The trend continues. Another baseball fan gave up a potentially big payday to return a milestone home run ball to the player who hit it. Tom Sherrill, a member of the U.S. Air Force and an Angels fan, just happened to be at Nationals Park Tuesday night and just happened to be the guy who came up with Albert Pujols’ 500th home run ball. Sherrill turned it back over to Pujols after the game.
Pujols homered twice off pitcher Taylor Jordan, with the second coming in the fifth inning. He became the 26th player in Major League Baseball history to reach 500 career homers and the third youngest to do it, trailing only Jimmie Foxx and Alex Rodriguez.
The value of the ball is a little hard to determine but a six-figure price would not have been out of the question. The 500th home run ball hit by Rodriguez was sold by SCP Auctions for $103,579 in 2010.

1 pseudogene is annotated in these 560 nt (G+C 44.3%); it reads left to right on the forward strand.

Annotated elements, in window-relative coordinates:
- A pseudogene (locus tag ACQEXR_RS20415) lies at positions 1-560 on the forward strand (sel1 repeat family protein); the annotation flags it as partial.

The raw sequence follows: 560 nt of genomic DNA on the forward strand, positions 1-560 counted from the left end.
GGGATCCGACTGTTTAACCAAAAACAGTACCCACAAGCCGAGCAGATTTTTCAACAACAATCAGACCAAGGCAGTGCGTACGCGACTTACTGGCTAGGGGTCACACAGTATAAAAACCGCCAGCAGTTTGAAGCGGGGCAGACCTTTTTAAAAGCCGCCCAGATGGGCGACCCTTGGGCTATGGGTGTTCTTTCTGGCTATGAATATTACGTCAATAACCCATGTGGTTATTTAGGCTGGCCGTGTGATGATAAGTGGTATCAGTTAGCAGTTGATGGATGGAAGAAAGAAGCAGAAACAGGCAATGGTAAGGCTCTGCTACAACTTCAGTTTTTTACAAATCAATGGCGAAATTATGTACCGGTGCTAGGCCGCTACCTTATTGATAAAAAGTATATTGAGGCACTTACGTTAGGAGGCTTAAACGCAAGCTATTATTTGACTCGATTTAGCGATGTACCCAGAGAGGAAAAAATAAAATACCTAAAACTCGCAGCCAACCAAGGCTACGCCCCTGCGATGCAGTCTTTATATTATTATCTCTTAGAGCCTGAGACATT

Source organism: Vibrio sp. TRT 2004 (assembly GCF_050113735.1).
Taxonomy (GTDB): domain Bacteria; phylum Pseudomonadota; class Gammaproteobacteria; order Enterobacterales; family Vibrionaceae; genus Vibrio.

Whether Sherrill was aware of the potential value of the ball wasn’t clear but told interviewers he knew the ball would mean more to Pujols than it would to him. Sherill met with Pujols after the game. A fan who came running down the aisle and appeared to have the ball in his sights couldn't hang onto it and Sherrill came up with the bobble.
— Eric Kay (@EKayAngels) April 23, 2014
Players who’ve reached major milestones have been lucky in recent years, getting their important memorabilia back from generous fans who opted not to cash in.
The 500th home run balls hit by Frank Thomas, Jim Thome, Gary Sheffield and Manny Ramirez were also among those returned by fans who caught them. Derek Jeter's 3000th hit was also a home run and the fan who caught it returned it to him.
It’s quite a switch from the madness that ensued during Barry Bonds’ chase of the career home run record. Bonds’ 756th was snared by a Mets fan who sat in the bleachers in San Francisco in 2007. He consigned the ball to SCP Auctions where it sold the following year for $752,467. An asterisk was engraved into the ball after the buyer, fashion designer Marc Ecko, posed the question of its fate to fans. He eventually gave it to the Baseball Hall of Fame.
I discussed milestone home run balls on air with ESPN's Mint Condition Wednesday morning, Here's the video: